August 6, 2019

News

The IRS has released draft copies for 2019 returns of Form 1040, Form 1040 Schedule 1, Form 1040 Schedule 2, and Form 1040 Schedule 3. While Schedule 1 is relatively unchanged Form 1040 now includes information from Schedule 6, foreign addresses and third-party designees, and wages, interest, dividends, etc. starts on the first page and the form contains more information. As a result it is slightly larger than the 2018 form and the taxpayer's signature, preparer info, etc. is now at the bottom of page 2. Schedule 2 combines Schedules 2 and 4 and Schedule 3 combines Schedules 3 and 5.

Tip of the Day

Plan ahead for sales growth . . . The economy continues to improve, albeit in uneven measure. But if your business is picking up you should plan ahead for staffing. For most jobs it takes some time for a new employee to become truly productive. How long that takes can depend on a number of factors. A skilled professional may be able to get up to speed doing manufacturing or service work very quickly--for example a licensed plumber. Others may take from a week to a year, depending on the job, the individual's experience, etc. Management positions too can vary, depending on the position being filled and the nature of the industry. You don't want to have to turn down work because you don't have the staff. In some cases hiring in anticipation is your only option; in others you can do some groundwork to make the actual hiring and training process easier. And there is some evidence that the job market is getting tighter.

 

August 5, 2019

News

The IRS has reported that as this year’s enrolled agent renewal cycle has finished, it is beginning its annual clean-up of enrolled agents who have social security numbers ending in 0, 1, 2, or 3 and did not renew. Enrolled agents who did not renew during the 2016 and 2019 cycles will be moved to terminated status. Those who did not renew during the 2019 cycle will be moved to inactive status. Beginning this week, the IRS will send letters to those affected advising them of this action. An enrolled agent in inactive status can still submit a late renewal for approval with proof of continuing education credit. Any enrolled agent in terminated status must re-take the Special Enrollment Exam to apply for re-enrollment. If an enrolled agent disagrees and has a record of previously renewing, he or she should contact the number on the letter.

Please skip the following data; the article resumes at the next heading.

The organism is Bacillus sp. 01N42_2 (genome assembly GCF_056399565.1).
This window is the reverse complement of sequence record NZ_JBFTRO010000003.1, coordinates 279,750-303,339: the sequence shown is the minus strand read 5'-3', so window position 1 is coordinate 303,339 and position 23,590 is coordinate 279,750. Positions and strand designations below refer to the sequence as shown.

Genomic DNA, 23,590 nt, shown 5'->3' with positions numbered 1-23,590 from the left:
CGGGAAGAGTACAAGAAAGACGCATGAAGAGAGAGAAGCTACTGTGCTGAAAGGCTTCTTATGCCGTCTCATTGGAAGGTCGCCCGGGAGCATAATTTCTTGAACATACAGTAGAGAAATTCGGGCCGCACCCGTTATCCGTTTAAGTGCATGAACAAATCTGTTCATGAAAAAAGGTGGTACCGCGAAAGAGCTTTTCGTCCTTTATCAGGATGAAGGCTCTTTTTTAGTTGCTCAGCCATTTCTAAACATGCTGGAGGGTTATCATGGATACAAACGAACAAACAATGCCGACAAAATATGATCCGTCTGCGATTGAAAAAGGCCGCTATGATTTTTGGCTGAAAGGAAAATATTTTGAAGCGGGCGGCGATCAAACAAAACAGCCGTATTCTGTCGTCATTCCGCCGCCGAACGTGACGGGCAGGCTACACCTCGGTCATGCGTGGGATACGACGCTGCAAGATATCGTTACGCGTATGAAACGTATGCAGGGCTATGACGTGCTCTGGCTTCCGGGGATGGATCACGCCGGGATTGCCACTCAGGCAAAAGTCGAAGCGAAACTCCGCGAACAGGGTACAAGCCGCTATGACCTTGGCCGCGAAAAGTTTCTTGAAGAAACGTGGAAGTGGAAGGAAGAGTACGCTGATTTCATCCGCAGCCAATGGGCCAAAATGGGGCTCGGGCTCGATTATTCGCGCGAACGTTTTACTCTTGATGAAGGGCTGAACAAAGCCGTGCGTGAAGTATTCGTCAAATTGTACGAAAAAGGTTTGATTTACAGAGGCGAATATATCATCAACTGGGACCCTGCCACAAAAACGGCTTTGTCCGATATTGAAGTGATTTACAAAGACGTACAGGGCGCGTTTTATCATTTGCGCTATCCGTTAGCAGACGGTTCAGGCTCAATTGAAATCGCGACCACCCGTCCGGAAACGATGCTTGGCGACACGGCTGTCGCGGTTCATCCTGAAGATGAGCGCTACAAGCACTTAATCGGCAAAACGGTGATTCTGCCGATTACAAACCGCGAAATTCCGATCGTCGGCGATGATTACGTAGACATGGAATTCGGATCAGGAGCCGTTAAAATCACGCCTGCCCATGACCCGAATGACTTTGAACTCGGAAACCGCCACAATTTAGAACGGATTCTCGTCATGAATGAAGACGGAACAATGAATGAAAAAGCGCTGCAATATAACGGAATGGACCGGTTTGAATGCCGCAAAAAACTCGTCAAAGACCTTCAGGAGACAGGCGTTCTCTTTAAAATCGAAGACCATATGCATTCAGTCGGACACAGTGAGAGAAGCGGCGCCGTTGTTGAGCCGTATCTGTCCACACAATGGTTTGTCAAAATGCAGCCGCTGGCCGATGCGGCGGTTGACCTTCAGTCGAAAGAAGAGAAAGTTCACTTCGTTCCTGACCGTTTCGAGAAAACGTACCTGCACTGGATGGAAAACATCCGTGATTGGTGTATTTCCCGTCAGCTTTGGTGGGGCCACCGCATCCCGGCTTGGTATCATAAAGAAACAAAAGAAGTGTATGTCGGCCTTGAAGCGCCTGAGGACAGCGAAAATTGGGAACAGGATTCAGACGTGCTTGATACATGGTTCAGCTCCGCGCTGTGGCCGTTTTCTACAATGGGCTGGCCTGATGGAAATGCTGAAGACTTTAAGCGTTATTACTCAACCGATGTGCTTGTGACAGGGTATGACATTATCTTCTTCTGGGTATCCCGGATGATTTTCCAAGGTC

Tip of the Day

Customer support . . . Apparently companies are downgrading the importance of customer satisfaction as one way to cut costs. There's little doubt that keeping customers on hold for extended periods of time, using automated systems to answer common questions, outsourcing support to a foreign country or prison, using online chat, etc. can reduce the cost of customer support, but does it produce an overall cost saving? If you've got no competition, you don't have to worry about treating your customer poorly. But if you've got even one competitor, you'll have to use a sharper pencil to calculate the savings. If support is frustrating enough there's a good chance your customer will migrate to the competitor and it'll cost you to get him or her back. The next question is how much will that cost be? In more than a few situations the cost of getting a new (or previous) customer can be substantial. Providing poor customer service to lower value customers can make sense. Take a broad look at the consequences before deciding.

 

August 2, 2019

News

IRS News Release IR-2019-136 contains tips and links for tax professionals for protecting taxpayer data.

The IRS has released an updated version of Publication 535, Business Expenses and Publication 5341, The Taxpayer Roadmap 2019. The later publication provides the detailed steps a return interaction with the IRS from return preparation and the filing process through return processing, examination, assessment, collection, appeals and litigation.

Tip of the Day